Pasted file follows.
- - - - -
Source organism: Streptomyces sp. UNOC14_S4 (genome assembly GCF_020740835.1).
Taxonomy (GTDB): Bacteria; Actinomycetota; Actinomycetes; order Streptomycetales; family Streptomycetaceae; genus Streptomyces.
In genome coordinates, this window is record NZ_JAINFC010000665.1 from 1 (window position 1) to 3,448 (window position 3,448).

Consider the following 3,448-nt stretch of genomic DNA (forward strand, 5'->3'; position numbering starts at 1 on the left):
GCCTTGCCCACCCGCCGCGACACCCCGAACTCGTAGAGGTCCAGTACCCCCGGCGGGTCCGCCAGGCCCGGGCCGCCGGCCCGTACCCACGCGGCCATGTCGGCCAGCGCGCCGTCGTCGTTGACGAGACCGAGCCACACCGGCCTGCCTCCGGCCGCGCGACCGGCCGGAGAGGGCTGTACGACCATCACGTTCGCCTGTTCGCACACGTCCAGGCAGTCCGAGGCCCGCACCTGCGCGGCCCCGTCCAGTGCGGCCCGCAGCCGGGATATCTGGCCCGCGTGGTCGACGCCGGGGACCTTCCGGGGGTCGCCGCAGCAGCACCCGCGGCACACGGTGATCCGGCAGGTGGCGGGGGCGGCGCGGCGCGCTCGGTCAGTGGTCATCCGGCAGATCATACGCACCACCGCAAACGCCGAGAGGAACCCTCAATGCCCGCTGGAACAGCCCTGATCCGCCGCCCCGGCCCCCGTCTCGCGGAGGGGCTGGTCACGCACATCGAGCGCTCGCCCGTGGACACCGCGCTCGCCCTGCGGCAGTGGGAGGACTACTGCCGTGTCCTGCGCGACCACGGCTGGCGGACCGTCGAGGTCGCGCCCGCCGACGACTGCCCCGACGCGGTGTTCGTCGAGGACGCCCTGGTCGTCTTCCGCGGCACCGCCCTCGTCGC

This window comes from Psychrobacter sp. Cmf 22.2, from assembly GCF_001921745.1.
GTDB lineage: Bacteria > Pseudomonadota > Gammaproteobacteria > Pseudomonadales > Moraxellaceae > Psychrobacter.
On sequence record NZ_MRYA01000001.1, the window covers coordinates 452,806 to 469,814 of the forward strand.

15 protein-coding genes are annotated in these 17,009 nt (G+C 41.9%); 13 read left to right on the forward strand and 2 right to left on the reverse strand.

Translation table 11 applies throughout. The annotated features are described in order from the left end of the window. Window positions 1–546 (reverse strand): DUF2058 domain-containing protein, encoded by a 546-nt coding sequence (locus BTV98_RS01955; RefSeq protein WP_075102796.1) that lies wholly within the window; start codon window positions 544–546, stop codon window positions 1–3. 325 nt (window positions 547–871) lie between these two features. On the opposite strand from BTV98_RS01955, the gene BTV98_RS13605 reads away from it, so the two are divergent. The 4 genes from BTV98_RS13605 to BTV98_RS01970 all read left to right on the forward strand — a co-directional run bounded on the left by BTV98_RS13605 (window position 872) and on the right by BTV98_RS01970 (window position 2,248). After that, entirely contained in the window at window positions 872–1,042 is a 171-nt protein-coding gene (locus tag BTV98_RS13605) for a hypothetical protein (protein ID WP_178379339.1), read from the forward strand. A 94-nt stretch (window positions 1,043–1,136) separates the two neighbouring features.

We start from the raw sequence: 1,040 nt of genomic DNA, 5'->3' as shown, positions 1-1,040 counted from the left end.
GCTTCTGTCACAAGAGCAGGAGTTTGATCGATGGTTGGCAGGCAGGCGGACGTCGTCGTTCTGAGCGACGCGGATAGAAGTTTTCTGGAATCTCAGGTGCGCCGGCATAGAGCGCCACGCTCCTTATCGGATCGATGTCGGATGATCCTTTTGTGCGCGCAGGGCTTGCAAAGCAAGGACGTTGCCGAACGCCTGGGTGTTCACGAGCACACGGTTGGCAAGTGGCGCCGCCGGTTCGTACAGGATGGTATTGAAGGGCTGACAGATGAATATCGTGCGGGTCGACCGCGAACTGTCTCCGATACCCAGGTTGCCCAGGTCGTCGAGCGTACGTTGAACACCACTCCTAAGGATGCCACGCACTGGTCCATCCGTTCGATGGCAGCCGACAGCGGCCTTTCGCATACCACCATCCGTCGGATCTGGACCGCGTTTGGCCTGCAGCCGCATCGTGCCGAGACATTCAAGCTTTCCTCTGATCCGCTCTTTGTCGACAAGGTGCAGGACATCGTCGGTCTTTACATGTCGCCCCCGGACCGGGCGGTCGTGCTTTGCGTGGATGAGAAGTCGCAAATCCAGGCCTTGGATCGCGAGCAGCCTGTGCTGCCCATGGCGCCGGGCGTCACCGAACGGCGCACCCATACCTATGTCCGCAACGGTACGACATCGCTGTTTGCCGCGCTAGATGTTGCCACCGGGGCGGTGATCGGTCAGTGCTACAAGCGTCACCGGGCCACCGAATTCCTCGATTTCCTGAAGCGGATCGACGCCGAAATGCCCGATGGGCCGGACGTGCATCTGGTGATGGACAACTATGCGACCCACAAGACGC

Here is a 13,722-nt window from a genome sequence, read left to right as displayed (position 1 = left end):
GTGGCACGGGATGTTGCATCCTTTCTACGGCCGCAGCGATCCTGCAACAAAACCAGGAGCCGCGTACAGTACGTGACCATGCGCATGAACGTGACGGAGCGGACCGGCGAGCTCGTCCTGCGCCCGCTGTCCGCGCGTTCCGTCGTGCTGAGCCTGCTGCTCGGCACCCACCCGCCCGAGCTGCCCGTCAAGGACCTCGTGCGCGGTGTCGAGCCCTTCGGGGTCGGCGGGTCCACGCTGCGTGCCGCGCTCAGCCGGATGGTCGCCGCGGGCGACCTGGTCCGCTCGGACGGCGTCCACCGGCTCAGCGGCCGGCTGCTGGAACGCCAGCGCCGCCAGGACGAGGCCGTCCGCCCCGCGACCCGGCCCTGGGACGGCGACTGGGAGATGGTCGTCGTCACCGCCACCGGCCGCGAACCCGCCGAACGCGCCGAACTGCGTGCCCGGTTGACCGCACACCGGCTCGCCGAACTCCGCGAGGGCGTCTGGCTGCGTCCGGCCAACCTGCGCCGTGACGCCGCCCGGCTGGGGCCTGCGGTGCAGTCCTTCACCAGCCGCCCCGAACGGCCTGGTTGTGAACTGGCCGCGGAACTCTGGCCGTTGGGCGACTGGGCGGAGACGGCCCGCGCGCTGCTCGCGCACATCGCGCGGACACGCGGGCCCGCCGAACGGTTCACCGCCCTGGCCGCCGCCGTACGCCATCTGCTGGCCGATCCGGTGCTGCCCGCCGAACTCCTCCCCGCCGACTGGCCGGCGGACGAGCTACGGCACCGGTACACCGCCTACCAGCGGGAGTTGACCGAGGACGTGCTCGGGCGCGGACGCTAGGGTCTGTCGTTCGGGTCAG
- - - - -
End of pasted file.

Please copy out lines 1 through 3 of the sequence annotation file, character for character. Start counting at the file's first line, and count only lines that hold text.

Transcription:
Source organism: Streptomyces sp. UNOC14_S4 (genome assembly GCF_020740835.1).
Taxonomy (GTDB): Bacteria; Actinomycetota; Actinomycetes; order Streptomycetales; family Streptomycetaceae; genus Streptomyces.
In genome coordinates, this window is record NZ_JAINFC010000665.1 from 1 (window position 1) to 3,448 (window position 3,448).